4. Biofabrication. 2024 Jan 15.
      The existing 3D printing methods exhibit certain fabrication-dependent limitations for printing curved constructs that are relevant for many tissues. Four-dimensional (4D) printing is an emerging technology that is expected to revolutionize the field of tissue engineering and regenerative medicine (TERM). 4D printing is based on 3D printing, featuring the introduction of time as the fourth dimension, in which there is a transition from a 3D printed scaffold to a new, distinct, and stable state, upon the application of one or more stimuli. Here, we present an overview of the current developments of the 4D printing technology for TERM, with a focus on approaches to achieve temporal changes of the shape of the printed constructs that would enable biofabrication of highly complex structures. To this aim, the printing methods, types of stimuli, shape-shifting mechanisms, and cell-incorporation strategies are critically reviewed. Furthermore, the challenges of this very recent biofabrication technology as well as the future research directions are discussed. Our findings show that the most common printing methods so far are stereolithography (SLA) and extrusion bioprinting, followed by fused deposition modelling (FDM), while the shape-shifting mechanisms used for TERM applications are shape-memory and differential swelling for 4D printing and 4D bioprinting, respectively. For shape-memory mechanism, there is a high prevalence of synthetic materials, such as polylactic acid (PLA), poly(glycerol dodecanoate) acrylate (PGDA), or polyurethanes. On the other hand, different acrylate combinations of alginate, hyaluronan, or gelatin have been used for differential swelling-based 4D transformations. TERM applications include bone, vascular, and cardiac tissues as the main target of the 4D (bio)printing technology. The field has great potential for further development by considering the combination of multiple stimuli, the use of a wider range of 4D techniques, and the implementation of computational-assisted strategies.
    Keywords:  3D printing; 4D printing; regenerative medicine; shape-change transformation; shape-shifting; smart materials; stimuli-responsive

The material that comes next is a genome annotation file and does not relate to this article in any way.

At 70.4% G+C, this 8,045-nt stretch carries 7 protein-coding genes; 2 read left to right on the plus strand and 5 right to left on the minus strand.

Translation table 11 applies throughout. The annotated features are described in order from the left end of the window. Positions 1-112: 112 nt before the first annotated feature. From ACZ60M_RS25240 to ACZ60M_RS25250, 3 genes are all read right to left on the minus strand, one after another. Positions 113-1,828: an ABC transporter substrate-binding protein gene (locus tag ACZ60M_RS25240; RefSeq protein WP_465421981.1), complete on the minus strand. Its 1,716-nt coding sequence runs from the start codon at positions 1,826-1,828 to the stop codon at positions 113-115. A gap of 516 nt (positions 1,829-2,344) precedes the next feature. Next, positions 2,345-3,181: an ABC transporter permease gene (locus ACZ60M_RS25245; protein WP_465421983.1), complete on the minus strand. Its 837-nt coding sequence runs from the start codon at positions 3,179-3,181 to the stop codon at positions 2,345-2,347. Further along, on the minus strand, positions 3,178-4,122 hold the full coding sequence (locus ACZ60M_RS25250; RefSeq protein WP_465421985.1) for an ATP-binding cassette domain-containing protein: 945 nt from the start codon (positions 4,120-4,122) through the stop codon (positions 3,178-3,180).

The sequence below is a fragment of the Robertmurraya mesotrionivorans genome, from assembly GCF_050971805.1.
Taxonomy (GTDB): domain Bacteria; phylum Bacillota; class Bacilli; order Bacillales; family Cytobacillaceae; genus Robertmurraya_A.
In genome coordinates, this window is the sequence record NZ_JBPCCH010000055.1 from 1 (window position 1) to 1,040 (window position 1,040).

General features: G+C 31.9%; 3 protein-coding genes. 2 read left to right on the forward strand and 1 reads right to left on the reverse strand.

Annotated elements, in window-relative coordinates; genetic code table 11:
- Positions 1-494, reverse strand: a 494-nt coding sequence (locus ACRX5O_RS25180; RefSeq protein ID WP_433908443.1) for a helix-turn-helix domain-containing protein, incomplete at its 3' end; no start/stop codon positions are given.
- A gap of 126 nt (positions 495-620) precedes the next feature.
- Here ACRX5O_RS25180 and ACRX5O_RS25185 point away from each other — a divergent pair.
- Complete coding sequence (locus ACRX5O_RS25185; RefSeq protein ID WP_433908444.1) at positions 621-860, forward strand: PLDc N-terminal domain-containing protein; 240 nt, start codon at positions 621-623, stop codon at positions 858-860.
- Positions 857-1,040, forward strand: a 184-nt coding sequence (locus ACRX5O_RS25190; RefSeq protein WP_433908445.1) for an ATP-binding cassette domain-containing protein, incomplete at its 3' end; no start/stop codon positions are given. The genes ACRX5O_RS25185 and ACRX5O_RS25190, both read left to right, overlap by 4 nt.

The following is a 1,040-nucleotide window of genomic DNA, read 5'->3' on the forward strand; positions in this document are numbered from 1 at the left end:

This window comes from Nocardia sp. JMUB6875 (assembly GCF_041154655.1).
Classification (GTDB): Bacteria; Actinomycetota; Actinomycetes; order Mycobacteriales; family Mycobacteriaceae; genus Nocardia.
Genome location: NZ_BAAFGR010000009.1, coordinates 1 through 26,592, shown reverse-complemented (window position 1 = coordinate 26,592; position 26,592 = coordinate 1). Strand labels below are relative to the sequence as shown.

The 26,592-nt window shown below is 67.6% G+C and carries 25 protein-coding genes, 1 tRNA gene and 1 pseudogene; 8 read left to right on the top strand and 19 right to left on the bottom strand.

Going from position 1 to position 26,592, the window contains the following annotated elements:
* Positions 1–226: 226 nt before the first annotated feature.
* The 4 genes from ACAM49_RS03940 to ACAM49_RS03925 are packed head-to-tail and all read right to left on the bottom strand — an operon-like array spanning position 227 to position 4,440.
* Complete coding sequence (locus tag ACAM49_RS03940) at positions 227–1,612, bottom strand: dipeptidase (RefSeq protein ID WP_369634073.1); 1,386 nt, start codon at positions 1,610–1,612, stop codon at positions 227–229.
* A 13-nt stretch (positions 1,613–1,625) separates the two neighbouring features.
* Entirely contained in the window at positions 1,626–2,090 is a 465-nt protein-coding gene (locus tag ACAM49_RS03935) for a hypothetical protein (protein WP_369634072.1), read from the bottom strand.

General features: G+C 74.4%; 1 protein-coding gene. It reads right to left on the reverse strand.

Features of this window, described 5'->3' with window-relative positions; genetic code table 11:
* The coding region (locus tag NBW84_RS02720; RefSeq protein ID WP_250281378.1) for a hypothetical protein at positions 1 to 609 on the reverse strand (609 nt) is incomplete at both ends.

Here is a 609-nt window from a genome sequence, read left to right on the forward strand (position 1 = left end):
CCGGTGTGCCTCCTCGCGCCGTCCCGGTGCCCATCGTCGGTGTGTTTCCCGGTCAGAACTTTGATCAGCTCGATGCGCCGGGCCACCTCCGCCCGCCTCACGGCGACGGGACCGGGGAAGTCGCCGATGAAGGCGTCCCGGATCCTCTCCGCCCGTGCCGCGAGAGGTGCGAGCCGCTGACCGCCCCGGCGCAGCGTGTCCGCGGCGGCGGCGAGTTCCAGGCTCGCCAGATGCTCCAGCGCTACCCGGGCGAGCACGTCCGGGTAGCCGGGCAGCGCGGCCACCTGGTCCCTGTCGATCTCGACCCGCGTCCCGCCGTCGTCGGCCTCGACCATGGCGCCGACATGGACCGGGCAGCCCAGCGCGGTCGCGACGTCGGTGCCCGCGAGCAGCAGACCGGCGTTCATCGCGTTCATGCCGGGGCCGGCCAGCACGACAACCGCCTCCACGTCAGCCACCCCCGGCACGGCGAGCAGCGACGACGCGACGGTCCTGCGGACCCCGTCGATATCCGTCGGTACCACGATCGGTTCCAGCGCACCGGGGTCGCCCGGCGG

5. Expert Opin Drug Deliv. 2024 Jan 18.
      INTRODUCTION: The Food and Drug Administration's approval of the first three-dimensional (3D) printed tablet, Spritam®, led to a burgeoning interest in using 3D printing to fabricate numerous drug delivery systems for different routes of administration. The high degree of manufacturing flexibility achieved through 3D printing facilitates the preparation of dosage forms with many actives with complex and tailored release profiles that can address individual patient needs.AREAS COVERED: This comprehensive review provides an in-depth look into the several 3D printing technologies currently utilized in pharmaceutical research. Additionally, the review delves into vaginal anatomy and physiology, 3D-printed drug delivery systems for vaginal applications, the latest research studies, and the challenges of 3D printing technology and future possibilities.
    EXPERT OPINION: 3D printing technology can produce drug-delivery devices or implants optimized for vaginal applications, including vaginal rings, intra-vaginal inserts, or biodegradable microdevices loaded with drugs, all custom-tailored to deliver specific medications with controlled release profiles. However, though the potential of 3D printing in vaginal drug delivery is promising, there are still challenges and regulatory hurdles to overcome before these technologies can be widely adopted and approved for clinical use. Extensive research and testing are necessary to ensure safety, effectiveness, and biocompatibility.
    Keywords:  3D printing; Extrusion-based deposition; Inkjet printing; Laser-based printing; Vaginal drug delivery
  6. Polymers (Basel). 2023 Nov 21. pii: 4470. [Epub ahead of print]15(23):
      Three-dimensional (3D) printing is a promising manufacturing platform in biomedical engineering. It offers significant advantages in fabricating complex and customized biomedical products with accuracy, efficiency, cost-effectiveness, and reproducibility. The rapidly growing field of three-dimensional printing (3DP), which emphasizes customization as its key advantage, is actively searching for functional materials. Among these materials, piezoelectric materials are highly desired due to their linear electromechanical and thermoelectric properties. Polymer piezoelectrics and their composites are in high demand as biomaterials due to their controllable and reproducible piezoelectric properties. Three-dimensional printable piezoelectric materials have opened new possibilities for integration into biomedical fields such as sensors for healthcare monitoring, controlled drug delivery systems, tissue engineering, microfluidic, and artificial muscle actuators. Overall, this review paper provides insights into the fundamentals of polymer piezoelectric materials, the application of polymer piezoelectric materials in biomedical fields, and highlights the challenges and opportunities in realizing their full potential for functional applications. By addressing these challenges, integrating 3DP and piezoelectric materials can lead to the development of advanced sensors and devices with enhanced performance and customization capabilities for biomedical applications.
    Keywords:  3D printing; biomedical applications; polymer piezoelectric materials; tissue engineering
  7. Tissue Cell. 2024 Jan 05. pii: S0040-8166(24)00005-3. [Epub ahead of print]87 102304